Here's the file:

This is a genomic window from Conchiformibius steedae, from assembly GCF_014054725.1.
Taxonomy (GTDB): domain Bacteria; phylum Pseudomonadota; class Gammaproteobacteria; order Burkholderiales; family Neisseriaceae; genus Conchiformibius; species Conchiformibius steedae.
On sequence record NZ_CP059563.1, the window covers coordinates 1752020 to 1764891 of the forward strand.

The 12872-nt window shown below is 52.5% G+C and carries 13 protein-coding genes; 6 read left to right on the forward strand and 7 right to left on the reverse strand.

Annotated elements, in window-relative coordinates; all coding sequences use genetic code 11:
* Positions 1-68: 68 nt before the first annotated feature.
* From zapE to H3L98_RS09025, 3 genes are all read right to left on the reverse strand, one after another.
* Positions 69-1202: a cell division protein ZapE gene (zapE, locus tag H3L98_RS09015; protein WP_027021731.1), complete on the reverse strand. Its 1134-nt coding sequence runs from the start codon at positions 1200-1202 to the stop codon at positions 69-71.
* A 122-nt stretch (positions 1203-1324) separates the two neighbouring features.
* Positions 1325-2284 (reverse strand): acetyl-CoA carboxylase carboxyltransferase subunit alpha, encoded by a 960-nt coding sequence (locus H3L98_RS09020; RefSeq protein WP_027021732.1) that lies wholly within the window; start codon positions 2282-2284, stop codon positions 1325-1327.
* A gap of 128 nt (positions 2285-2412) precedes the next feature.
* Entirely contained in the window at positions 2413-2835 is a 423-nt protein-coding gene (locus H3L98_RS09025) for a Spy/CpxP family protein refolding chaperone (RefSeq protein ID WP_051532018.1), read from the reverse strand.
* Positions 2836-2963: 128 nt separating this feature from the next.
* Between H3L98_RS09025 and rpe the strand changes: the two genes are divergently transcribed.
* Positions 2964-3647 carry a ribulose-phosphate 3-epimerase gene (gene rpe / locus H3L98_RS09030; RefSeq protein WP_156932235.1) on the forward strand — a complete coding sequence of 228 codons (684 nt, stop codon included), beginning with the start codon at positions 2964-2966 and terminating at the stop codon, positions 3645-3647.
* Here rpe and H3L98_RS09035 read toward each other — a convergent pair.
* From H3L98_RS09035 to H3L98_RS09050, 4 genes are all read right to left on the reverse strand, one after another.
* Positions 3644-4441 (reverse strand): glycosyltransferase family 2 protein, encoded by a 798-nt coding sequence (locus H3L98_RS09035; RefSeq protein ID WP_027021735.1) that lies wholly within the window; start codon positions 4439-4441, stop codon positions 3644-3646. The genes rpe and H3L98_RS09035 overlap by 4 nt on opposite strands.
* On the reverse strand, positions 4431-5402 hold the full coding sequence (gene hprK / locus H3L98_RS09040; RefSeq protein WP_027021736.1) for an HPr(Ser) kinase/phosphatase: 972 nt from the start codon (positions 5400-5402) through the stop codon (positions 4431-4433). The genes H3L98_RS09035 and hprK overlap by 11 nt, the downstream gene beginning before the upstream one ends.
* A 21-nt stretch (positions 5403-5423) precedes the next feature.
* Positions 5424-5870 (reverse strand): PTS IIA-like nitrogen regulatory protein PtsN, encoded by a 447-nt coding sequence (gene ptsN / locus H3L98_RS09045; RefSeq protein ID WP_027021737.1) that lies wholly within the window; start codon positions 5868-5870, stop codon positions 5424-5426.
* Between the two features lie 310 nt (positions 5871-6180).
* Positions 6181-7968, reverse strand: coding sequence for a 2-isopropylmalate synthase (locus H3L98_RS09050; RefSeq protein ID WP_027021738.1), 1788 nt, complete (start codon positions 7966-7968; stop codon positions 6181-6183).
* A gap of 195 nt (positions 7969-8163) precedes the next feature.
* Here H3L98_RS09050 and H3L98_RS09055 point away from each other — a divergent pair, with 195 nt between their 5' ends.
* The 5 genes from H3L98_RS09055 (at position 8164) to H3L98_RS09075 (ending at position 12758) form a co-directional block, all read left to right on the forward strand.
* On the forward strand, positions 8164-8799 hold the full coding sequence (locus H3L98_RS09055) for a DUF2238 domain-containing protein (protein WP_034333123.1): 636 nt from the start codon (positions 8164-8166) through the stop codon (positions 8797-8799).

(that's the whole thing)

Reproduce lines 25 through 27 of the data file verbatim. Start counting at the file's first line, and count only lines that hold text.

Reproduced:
* Here H3L98_RS09050 and H3L98_RS09055 point away from each other — a divergent pair, with 195 nt between their 5' ends.
* The 5 genes from H3L98_RS09055 (at position 8164) to H3L98_RS09075 (ending at position 12758) form a co-directional block, all read left to right on the forward strand.
* On the forward strand, positions 8164-8799 hold the full coding sequence (locus H3L98_RS09055) for a DUF2238 domain-containing protein (protein WP_034333123.1): 636 nt from the start codon (positions 8164-8166) through the stop codon (positions 8797-8799).